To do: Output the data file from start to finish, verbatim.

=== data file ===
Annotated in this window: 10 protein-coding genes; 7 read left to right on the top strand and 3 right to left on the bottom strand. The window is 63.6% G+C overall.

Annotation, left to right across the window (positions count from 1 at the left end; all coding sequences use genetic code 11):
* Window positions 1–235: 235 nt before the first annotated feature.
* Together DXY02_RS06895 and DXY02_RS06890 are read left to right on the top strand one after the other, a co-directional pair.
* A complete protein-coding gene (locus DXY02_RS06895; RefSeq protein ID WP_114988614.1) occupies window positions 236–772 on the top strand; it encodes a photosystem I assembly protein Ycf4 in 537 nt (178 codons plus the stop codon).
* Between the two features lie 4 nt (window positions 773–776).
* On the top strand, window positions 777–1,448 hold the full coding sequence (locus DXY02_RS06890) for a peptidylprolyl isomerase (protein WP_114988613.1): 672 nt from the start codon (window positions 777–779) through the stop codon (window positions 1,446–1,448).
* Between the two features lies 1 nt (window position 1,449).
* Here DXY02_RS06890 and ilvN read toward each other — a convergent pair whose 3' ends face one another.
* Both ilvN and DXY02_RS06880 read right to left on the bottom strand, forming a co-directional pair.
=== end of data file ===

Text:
Annotated in this window: 10 protein-coding genes; 7 read left to right on the top strand and 3 right to left on the bottom strand. The window is 63.6% G+C overall.

Annotation, left to right across the window (positions count from 1 at the left end; all coding sequences use genetic code 11):
* Window positions 1–235: 235 nt before the first annotated feature.
* Together DXY02_RS06895 and DXY02_RS06890 are read left to right on the top strand one after the other, a co-directional pair.
* A complete protein-coding gene (locus DXY02_RS06895; RefSeq protein ID WP_114988614.1) occupies window positions 236–772 on the top strand; it encodes a photosystem I assembly protein Ycf4 in 537 nt (178 codons plus the stop codon).
* Between the two features lie 4 nt (window positions 773–776).
* On the top strand, window positions 777–1,448 hold the full coding sequence (locus DXY02_RS06890) for a peptidylprolyl isomerase (protein WP_114988613.1): 672 nt from the start codon (window positions 777–779) through the stop codon (window positions 1,446–1,448).
* Between the two features lies 1 nt (window position 1,449).
* Here DXY02_RS06890 and ilvN read toward each other — a convergent pair whose 3' ends face one another.
* Both ilvN and DXY02_RS06880 read right to left on the bottom strand, forming a co-directional pair.